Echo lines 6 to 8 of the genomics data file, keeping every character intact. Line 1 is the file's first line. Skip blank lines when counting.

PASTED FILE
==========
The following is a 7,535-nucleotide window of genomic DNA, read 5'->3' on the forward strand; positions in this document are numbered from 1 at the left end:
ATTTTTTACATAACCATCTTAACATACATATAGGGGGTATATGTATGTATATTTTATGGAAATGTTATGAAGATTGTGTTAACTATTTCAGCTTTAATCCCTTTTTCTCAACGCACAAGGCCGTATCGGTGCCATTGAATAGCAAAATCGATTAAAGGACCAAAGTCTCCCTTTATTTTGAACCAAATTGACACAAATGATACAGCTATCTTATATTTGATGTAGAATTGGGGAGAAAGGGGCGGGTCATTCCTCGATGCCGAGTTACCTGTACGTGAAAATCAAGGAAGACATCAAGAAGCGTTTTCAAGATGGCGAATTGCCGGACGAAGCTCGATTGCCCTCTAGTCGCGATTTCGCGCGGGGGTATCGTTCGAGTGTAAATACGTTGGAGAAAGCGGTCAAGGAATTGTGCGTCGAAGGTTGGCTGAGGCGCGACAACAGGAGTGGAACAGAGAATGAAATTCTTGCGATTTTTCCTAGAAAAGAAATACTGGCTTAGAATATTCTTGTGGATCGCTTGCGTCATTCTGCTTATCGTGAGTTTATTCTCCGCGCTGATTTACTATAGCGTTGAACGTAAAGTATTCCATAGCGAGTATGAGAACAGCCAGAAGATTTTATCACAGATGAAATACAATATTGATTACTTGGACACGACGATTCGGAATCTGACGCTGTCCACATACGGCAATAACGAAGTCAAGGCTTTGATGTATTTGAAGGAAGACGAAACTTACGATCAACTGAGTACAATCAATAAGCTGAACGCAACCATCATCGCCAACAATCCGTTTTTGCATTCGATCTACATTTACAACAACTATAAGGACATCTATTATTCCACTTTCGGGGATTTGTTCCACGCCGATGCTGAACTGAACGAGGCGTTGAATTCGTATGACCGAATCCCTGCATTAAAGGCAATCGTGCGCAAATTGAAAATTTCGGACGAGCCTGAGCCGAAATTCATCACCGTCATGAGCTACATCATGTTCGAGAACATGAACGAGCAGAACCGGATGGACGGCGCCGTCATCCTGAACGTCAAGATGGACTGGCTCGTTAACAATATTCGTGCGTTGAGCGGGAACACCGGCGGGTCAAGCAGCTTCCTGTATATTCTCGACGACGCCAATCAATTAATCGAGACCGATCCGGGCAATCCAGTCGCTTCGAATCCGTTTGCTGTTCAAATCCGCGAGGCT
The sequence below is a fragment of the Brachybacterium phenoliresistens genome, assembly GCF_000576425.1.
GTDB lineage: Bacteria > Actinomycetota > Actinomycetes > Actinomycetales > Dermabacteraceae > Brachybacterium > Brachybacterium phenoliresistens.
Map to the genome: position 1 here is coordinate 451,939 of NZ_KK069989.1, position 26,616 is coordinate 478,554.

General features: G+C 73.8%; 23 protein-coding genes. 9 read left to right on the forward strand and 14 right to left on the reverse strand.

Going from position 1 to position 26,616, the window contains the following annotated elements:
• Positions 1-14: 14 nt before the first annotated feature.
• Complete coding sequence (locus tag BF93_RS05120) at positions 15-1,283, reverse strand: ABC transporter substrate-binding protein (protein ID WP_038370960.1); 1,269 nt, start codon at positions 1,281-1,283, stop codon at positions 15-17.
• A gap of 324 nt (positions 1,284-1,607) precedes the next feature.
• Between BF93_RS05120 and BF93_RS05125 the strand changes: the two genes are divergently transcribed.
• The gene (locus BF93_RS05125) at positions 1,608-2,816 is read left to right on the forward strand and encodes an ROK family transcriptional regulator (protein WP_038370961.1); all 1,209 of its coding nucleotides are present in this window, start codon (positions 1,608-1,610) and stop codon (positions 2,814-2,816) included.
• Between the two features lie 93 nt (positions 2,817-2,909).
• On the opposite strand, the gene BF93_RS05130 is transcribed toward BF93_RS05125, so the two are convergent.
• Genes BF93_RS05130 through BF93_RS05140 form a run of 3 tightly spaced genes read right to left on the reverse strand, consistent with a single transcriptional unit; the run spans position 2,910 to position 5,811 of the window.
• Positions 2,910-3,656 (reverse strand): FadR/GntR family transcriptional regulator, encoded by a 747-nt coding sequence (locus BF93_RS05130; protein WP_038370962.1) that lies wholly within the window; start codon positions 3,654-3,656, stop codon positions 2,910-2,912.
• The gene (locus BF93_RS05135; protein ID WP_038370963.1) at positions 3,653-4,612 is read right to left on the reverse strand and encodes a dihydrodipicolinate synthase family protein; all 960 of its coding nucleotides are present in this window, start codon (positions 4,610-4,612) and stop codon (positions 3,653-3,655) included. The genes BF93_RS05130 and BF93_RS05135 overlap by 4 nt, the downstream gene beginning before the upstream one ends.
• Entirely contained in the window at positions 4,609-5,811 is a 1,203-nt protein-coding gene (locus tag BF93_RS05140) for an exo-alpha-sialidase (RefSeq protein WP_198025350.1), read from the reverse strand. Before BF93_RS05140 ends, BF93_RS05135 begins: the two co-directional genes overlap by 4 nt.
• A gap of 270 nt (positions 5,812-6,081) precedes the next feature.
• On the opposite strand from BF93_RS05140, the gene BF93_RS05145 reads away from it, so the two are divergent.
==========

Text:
General features: G+C 73.8%; 23 protein-coding genes. 9 read left to right on the forward strand and 14 right to left on the reverse strand.

Going from position 1 to position 26,616, the window contains the following annotated elements:
• Positions 1-14: 14 nt before the first annotated feature.